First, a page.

Rosen: That's committing to the bit.

"Make It Sweet" (2018)

Ramsey: This was, quite frankly, born out of us being unprepared. We had booked studio time, but we hadn't talked about what we wanted to record, we hadn't shared songs with each other. We had no clue what direction we wanted to go for that third album — we always have ideas, but to go into the studio with no song is pretty ballsy.

Rosen: When you book a studio, usually, it's expensive, so you go in with songs and you know what you're going to do. We booked the studio with no plan. So it's a little bit more pressure, because if you don't end up writing a good song that day, then you just wasted a lot of money. But we wrote ["Make It Sweet"] and recorded it all right there in the same day. 

Ramsey: I had some notes in my phone. You've seen you've seen the, like, T-shirts and bumper stickers and stuff that say, "Take the trip," or "Eat the cake," you know? It was that kind of idea that I had — and I did have "Life is short, make it sweet" written down in that [note].

We were sort of playing, and I remember, off the top of my head, just saying, "I know it's a drag, I know it's a grind" — I was just sort of going. And I looked over at Brad, and Brad goes, "Keep going! Yes, whatever you're doing, do it more!" 

Rosen: The other memorable thing about that song was filming the video. We filmed it in Malibu and had an expensive location on this hillside overlooking the ocean. It was supposed to be this beautiful view, but this morning [there] was just a ton of fog — I mean, you couldn't see two feet in front of your face. At one point, you could tell everyone was starting to get a little uptight. It seemed like [it] might be a total bust.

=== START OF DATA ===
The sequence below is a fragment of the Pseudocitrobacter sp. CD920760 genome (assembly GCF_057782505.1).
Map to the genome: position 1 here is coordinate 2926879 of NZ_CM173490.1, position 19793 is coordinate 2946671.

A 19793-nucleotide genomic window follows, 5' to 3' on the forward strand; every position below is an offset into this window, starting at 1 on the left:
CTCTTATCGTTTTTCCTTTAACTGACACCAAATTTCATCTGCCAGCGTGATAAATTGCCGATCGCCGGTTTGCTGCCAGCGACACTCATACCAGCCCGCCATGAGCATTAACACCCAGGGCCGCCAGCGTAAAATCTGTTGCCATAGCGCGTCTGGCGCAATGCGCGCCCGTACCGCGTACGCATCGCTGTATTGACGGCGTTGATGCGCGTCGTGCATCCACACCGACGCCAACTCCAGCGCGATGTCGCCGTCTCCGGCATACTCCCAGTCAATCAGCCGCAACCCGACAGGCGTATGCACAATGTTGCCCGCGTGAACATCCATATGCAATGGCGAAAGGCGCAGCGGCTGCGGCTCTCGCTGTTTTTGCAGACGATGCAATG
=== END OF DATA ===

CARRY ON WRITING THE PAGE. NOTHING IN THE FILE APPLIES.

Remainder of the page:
After a couple hours, it finally started to settle, and it settled a little bit below the hill, and it was like we were in the clouds. It turned out to be something you could never do on purpose. It was just one of the most memorable days and most beautiful shots.

Ramsey: We still have [the guitar I throw in the video], and amazingly it was not broken. They went down the hill and got it, and it was basically in tune still!

It was a free guitar that they had sent us for the video, so we were like, "Okay, let's just toss it." We've used it since then — we were like, "Wow, that thing's tough!"

"One Man Band" (2019)

Ramsey: That's a career song for us. We just never saw that song [getting] as big as it got. Before it was a single, we played it in Chicago — it was our first arena show. We decided to play that song, and it was such a huge response. You play new songs all the time, and you get a good enough response, usually. But we played that song, and it was very obvious that that needed to be the next single.